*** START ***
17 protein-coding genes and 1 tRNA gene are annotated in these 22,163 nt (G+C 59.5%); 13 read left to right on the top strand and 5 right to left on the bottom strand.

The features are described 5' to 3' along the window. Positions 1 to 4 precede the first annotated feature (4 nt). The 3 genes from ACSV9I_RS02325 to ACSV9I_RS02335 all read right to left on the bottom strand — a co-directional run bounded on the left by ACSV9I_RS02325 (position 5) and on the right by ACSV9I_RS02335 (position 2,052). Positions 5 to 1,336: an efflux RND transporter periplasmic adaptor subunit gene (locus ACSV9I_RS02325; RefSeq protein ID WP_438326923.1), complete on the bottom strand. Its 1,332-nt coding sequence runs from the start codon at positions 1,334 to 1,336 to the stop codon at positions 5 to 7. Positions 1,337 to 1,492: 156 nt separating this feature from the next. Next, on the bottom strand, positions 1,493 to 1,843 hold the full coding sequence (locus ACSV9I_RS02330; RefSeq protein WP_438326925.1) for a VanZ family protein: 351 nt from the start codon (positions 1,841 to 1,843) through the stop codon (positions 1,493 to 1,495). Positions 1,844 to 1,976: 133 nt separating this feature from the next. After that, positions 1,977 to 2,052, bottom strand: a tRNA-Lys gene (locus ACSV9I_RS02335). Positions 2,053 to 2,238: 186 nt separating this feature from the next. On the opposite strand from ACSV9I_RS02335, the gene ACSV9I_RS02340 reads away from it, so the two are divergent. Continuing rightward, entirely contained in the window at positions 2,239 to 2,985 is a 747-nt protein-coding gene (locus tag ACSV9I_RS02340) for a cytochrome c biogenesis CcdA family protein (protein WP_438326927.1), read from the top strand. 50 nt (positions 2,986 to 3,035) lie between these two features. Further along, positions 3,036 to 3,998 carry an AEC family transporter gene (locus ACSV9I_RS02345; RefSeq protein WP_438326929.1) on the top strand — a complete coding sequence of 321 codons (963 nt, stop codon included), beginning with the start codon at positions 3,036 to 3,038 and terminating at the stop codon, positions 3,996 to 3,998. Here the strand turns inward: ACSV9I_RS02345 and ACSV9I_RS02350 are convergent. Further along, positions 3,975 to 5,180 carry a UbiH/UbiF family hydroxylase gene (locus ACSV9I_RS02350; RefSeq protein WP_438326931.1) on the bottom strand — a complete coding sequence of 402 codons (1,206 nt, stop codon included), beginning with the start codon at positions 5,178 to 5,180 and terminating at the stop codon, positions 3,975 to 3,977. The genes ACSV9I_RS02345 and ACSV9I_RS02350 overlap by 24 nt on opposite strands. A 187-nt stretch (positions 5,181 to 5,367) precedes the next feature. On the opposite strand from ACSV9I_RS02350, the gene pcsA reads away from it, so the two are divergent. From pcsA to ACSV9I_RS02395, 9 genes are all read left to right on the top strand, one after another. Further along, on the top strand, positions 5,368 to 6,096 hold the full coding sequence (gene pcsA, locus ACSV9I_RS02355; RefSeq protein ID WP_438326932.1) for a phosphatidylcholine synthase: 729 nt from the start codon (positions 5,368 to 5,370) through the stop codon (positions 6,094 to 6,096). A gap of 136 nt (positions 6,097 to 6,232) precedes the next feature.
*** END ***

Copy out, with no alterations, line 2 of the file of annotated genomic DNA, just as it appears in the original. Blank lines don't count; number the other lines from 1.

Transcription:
The features are described 5' to 3' along the window. Positions 1 to 4 precede the first annotated feature (4 nt). The 3 genes from ACSV9I_RS02325 to ACSV9I_RS02335 all read right to left on the bottom strand — a co-directional run bounded on the left by ACSV9I_RS02325 (position 5) and on the right by ACSV9I_RS02335 (position 2,052). Positions 5 to 1,336: an efflux RND transporter periplasmic adaptor subunit gene (locus ACSV9I_RS02325; RefSeq protein ID WP_438326923.1), complete on the bottom strand. Its 1,332-nt coding sequence runs from the start codon at positions 1,334 to 1,336 to the stop codon at positions 5 to 7. Positions 1,337 to 1,492: 156 nt separating this feature from the next. Next, on the bottom strand, positions 1,493 to 1,843 hold the full coding sequence (locus ACSV9I_RS02330; RefSeq protein WP_438326925.1) for a VanZ family protein: 351 nt from the start codon (positions 1,841 to 1,843) through the stop codon (positions 1,493 to 1,495). Positions 1,844 to 1,976: 133 nt separating this feature from the next. After that, positions 1,977 to 2,052, bottom strand: a tRNA-Lys gene (locus ACSV9I_RS02335). Positions 2,053 to 2,238: 186 nt separating this feature from the next. On the opposite strand from ACSV9I_RS02335, the gene ACSV9I_RS02340 reads away from it, so the two are divergent. Continuing rightward, entirely contained in the window at positions 2,239 to 2,985 is a 747-nt protein-coding gene (locus tag ACSV9I_RS02340) for a cytochrome c biogenesis CcdA family protein (protein WP_438326927.1), read from the top strand. 50 nt (positions 2,986 to 3,035) lie between these two features. Further along, positions 3,036 to 3,998 carry an AEC family transporter gene (locus ACSV9I_RS02345; RefSeq protein WP_438326929.1) on the top strand — a complete coding sequence of 321 codons (963 nt, stop codon included), beginning with the start codon at positions 3,036 to 3,038 and terminating at the stop codon, positions 3,996 to 3,998. Here the strand turns inward: ACSV9I_RS02345 and ACSV9I_RS02350 are convergent. Further along, positions 3,975 to 5,180 carry a UbiH/UbiF family hydroxylase gene (locus ACSV9I_RS02350; RefSeq protein WP_438326931.1) on the bottom strand — a complete coding sequence of 402 codons (1,206 nt, stop codon included), beginning with the start codon at positions 5,178 to 5,180 and terminating at the stop codon, positions 3,975 to 3,977. The genes ACSV9I_RS02345 and ACSV9I_RS02350 overlap by 24 nt on opposite strands. A 187-nt stretch (positions 5,181 to 5,367) precedes the next feature. On the opposite strand from ACSV9I_RS02350, the gene pcsA reads away from it, so the two are divergent. From pcsA to ACSV9I_RS02395, 9 genes are all read left to right on the top strand, one after another. Further along, on the top strand, positions 5,368 to 6,096 hold the full coding sequence (gene pcsA, locus ACSV9I_RS02355; RefSeq protein ID WP_438326932.1) for a phosphatidylcholine synthase: 729 nt from the start codon (positions 5,368 to 5,370) through the stop codon (positions 6,094 to 6,096). A gap of 136 nt (positions 6,097 to 6,232) precedes the next feature.